# Nxmod(1) is a discrete subset of [0,1] iff x is a rational?

1. Nov 24, 2012

### Silversonic

1. The problem statement, all variables and given/known data

Let $\theta \in [0,1]$ and $n \in \mathbb{Z}$. Let $n\theta mod(1)$ denote $n\theta$ minus the integer part. Show $n \theta mod(1)$ is a discrete subset of [0,1] if and only if theta is rational.

3. The attempt at a solution

I'm having a bit of trouble with the "only if" part of the statement. The "if" part of the statement is simple. If theta is rational, then the subset is finite (because $n \theta mod(1)$ will repeat itself once $n$ is equal to or larger than $p$, where $\theta = q/p$). Since it is a finite subset, it is discrete.

But the only if part? Assume that it is a discrete subset, I need to show this is irrational. I'm having trouble with that. If I could show there was a surjective map from $n\theta mod(1)$, theta being irrational, to the subset [0,1] then that would prove it. Since no point would be isolated in that case, and the set wouldn't be discrete. I can't seem to get anywhere with that, though.

I know that $n \theta mod (1)$, for theta irrational, is an infinite set (not that this proves discreteness), so maybe I could go from there? It's infinite, because if it were not, then we would have that $k\theta mod(1)$ and $n\theta mod (1)$ would be mapped on to the same number, for different integers k and n.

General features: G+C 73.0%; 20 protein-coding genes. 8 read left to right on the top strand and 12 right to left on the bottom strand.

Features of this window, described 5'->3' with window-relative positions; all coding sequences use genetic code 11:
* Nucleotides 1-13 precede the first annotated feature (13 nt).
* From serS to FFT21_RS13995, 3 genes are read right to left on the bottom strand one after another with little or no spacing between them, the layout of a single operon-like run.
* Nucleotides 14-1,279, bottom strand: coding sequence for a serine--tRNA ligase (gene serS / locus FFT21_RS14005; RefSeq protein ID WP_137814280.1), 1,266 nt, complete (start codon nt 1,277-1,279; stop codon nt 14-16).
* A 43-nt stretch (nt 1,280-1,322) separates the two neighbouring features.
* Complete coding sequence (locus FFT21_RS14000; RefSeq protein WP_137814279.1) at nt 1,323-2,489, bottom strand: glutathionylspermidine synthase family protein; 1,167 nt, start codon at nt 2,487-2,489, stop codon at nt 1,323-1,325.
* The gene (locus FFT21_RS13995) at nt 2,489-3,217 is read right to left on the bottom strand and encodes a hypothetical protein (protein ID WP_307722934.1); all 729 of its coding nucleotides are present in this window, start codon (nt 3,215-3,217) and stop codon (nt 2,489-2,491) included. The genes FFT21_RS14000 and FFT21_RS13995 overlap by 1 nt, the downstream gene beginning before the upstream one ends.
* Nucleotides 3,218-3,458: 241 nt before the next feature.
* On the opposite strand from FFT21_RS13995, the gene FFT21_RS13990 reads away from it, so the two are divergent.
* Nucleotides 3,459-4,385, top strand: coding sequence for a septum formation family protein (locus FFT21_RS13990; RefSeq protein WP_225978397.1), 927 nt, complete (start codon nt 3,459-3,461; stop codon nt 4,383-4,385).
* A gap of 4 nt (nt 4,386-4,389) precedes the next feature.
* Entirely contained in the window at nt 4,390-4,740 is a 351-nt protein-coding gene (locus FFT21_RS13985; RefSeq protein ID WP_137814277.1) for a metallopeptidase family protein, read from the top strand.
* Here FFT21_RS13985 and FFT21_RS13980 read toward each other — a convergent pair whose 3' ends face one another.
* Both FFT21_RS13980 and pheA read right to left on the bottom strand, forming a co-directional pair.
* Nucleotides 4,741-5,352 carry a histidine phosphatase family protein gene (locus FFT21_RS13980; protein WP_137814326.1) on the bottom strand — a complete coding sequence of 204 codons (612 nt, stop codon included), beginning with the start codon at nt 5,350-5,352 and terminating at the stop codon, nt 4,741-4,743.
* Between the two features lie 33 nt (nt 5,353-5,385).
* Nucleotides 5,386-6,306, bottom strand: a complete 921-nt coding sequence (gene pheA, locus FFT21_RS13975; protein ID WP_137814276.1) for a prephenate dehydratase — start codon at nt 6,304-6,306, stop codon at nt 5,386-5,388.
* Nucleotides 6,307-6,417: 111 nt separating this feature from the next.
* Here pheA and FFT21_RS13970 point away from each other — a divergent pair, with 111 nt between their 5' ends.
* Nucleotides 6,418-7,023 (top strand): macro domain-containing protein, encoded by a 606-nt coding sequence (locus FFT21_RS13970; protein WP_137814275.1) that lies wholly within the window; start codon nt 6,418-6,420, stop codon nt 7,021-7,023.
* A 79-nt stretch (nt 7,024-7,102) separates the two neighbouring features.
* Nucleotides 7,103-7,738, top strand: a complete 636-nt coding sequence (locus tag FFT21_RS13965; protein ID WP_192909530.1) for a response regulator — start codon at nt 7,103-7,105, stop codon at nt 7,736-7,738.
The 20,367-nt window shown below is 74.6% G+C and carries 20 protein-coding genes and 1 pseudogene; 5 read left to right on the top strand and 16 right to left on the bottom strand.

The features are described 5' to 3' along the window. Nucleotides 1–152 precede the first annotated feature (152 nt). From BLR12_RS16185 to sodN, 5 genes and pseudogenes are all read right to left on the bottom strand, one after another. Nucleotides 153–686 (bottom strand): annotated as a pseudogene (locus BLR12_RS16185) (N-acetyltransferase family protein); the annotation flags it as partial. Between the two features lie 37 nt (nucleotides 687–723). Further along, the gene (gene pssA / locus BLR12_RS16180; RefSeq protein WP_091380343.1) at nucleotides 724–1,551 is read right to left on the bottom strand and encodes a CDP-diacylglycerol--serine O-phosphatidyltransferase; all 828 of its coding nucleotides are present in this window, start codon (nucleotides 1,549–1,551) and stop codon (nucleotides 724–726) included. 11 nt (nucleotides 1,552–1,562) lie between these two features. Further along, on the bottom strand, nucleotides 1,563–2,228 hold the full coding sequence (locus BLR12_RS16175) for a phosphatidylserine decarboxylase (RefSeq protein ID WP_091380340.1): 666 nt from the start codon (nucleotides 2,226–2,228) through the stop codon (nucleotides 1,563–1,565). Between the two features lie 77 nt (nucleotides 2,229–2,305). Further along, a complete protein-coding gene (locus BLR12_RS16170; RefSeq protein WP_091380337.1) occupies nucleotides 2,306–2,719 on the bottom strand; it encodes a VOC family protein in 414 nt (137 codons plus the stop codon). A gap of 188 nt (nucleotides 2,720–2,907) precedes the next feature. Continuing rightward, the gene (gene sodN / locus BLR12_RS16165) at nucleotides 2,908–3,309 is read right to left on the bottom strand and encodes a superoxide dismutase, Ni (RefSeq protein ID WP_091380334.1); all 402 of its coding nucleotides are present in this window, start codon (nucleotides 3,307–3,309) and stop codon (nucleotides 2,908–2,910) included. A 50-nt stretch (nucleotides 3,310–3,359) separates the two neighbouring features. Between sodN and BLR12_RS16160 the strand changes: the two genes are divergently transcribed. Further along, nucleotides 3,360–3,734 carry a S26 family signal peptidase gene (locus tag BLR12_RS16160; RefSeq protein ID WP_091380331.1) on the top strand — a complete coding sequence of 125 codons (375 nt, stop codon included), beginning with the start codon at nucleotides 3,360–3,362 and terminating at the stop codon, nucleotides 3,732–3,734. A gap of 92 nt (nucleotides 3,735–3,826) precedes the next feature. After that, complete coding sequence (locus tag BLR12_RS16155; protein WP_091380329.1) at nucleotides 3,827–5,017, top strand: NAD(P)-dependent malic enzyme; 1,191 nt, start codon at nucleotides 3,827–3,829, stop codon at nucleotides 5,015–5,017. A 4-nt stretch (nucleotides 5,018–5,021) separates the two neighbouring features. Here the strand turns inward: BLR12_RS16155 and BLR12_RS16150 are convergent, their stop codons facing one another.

i.e.

$k\theta = p + r$
$n\theta = q + r$

p,q are integers and r is the "remainder part".

equating shows

$\theta = (p-q)/(k-n)$

Maybe I could go somewhere with that fact that it's an infinite set? I haven't managed to though.

2. Nov 24, 2012

### Dick

Do you know that [0,1] is compact? If you have an infinite number of points there must be a limit point.

3. Nov 25, 2012

### Silversonic

Checking wikipedia quickly, "If one chooses an infinite number of distinct points in the unit interval, then there must be some accumulation point in that interval". I guess that would prove it. Compactness is not something I've dealt with before (I think it's relevant to metric spaces, a module I did not choose). The fact that my notes said this was meant to be an "easy proof" threw me off a bit though, it didn't seem like it would take such a result in order to prove it.

Is there any other way? If not, thanks. That will do.

Last edited: Nov 25, 2012
4. Nov 25, 2012

### Dick

There's a less abstract way. Take any N>0. Divide [0,1] up into N intervals of length 1/N. Since there are an infinite number of points there must be an interval [k/N,(k+1)/N] that contains at least two points. Think about their difference. It's less that 1/N, right? So?

Last edited: Nov 25, 2012